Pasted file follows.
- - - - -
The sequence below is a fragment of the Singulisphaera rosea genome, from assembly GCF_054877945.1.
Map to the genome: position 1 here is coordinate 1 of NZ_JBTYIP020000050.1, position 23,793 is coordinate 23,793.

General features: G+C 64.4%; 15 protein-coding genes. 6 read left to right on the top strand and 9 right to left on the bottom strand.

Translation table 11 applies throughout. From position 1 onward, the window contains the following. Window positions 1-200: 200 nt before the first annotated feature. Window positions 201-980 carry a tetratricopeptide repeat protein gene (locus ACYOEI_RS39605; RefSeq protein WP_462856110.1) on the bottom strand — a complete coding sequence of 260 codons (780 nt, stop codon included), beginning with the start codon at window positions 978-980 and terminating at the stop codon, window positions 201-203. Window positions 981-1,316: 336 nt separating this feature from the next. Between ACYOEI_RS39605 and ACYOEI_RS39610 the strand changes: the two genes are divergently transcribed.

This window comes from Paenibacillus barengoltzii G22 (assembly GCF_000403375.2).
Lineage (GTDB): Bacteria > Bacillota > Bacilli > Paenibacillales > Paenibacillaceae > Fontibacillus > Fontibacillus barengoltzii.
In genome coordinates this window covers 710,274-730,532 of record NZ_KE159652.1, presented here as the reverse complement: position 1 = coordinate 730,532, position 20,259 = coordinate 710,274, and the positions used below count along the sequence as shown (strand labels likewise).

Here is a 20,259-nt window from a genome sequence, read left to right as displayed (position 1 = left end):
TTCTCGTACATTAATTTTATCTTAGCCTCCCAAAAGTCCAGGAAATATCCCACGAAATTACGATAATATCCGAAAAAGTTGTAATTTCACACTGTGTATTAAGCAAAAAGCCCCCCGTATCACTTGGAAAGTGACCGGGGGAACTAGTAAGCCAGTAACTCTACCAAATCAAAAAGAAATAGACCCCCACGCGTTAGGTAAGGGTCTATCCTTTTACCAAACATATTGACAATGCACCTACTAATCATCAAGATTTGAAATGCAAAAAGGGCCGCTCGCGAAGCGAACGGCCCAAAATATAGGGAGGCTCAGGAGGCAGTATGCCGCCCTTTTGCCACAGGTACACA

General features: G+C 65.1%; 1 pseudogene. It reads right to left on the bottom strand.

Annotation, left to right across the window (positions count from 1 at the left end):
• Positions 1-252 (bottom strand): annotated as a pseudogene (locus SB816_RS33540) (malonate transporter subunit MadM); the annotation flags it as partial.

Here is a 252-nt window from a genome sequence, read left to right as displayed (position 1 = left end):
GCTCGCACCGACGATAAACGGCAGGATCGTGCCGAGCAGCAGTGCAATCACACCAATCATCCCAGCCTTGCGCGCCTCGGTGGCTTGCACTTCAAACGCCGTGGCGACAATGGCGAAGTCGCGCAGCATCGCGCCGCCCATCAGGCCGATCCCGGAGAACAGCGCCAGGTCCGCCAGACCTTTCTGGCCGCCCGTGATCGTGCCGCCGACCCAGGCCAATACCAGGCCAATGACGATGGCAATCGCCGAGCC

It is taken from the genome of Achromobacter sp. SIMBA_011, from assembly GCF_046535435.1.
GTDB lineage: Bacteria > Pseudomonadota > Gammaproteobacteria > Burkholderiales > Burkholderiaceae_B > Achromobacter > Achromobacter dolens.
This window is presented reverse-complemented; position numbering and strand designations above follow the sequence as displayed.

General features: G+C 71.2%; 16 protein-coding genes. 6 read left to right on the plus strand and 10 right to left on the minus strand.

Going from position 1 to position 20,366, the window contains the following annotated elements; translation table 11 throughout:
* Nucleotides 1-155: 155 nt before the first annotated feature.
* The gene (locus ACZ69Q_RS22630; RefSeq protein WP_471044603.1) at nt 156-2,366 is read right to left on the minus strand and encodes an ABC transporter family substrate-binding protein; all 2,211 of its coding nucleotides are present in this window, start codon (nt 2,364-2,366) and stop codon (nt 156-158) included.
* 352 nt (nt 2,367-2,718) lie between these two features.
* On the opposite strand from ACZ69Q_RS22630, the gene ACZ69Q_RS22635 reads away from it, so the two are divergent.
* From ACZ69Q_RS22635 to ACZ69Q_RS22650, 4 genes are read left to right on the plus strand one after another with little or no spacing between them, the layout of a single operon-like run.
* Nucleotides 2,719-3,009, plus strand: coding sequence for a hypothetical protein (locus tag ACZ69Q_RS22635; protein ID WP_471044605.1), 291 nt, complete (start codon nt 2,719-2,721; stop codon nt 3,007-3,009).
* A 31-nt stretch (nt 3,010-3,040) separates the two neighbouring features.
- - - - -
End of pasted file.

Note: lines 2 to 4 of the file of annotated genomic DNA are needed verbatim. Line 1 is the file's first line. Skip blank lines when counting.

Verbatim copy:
Map to the genome: position 1 here is coordinate 1 of NZ_JBTYIP020000050.1, position 23,793 is coordinate 23,793.

General features: G+C 64.4%; 15 protein-coding genes. 6 read left to right on the top strand and 9 right to left on the bottom strand.

Translation table 11 applies throughout. From position 1 onward, the window contains the following. Window positions 1-200: 200 nt before the first annotated feature. Window positions 201-980 carry a tetratricopeptide repeat protein gene (locus ACYOEI_RS39605; RefSeq protein WP_462856110.1) on the bottom strand — a complete coding sequence of 260 codons (780 nt, stop codon included), beginning with the start codon at window positions 978-980 and terminating at the stop codon, window positions 201-203. Window positions 981-1,316: 336 nt separating this feature from the next. Between ACYOEI_RS39605 and ACYOEI_RS39610 the strand changes: the two genes are divergently transcribed.